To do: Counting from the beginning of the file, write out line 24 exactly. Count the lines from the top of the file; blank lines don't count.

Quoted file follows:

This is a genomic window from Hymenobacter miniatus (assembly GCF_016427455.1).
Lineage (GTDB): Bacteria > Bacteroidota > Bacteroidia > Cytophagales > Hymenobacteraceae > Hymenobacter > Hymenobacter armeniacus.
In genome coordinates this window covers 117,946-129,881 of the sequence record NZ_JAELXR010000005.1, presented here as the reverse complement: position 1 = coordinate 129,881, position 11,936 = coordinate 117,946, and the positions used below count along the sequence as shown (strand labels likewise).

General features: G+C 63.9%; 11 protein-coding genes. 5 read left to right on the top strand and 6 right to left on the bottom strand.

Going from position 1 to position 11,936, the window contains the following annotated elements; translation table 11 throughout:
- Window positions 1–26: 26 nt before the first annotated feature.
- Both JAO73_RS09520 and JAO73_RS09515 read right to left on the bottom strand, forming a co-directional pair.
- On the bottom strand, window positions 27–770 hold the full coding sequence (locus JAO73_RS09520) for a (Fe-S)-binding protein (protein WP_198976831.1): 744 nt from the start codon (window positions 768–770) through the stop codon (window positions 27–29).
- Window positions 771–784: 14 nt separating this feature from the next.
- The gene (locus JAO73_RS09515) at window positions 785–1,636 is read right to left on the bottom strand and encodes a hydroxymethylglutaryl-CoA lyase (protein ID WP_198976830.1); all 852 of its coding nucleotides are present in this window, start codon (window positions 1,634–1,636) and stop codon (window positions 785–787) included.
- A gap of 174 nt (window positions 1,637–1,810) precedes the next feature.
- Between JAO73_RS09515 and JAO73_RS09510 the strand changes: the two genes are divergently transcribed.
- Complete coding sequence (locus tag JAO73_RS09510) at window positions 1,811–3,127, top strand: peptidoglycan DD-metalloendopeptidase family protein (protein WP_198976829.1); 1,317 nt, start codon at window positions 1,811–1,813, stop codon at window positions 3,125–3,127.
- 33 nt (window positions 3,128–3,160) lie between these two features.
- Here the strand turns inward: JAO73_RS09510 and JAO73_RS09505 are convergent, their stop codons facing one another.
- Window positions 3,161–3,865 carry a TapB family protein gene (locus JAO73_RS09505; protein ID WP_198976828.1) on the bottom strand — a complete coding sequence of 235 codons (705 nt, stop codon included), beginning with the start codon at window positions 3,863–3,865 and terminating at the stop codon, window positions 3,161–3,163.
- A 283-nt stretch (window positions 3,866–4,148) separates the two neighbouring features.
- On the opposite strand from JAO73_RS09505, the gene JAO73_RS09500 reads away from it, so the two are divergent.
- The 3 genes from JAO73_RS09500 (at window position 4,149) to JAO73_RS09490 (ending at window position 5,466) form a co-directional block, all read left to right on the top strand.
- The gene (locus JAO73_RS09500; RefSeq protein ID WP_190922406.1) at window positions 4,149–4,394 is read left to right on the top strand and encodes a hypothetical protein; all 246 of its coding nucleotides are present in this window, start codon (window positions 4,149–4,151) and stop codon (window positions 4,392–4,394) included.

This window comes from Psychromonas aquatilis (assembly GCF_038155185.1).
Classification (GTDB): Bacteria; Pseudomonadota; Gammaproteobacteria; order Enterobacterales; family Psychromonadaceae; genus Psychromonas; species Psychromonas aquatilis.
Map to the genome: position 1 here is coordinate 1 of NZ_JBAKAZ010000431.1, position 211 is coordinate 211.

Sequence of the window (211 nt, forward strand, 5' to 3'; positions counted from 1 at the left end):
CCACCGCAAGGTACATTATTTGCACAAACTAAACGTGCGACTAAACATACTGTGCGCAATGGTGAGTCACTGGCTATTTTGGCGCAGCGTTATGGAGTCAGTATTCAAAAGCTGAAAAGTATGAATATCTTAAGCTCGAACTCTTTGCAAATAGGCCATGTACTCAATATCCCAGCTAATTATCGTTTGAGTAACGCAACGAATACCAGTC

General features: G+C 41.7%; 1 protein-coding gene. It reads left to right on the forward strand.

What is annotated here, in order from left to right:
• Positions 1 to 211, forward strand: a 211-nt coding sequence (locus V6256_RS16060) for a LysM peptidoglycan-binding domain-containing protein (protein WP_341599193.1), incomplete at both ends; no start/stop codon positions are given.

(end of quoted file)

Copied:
Sequence of the window (211 nt, forward strand, 5' to 3'; positions counted from 1 at the left end):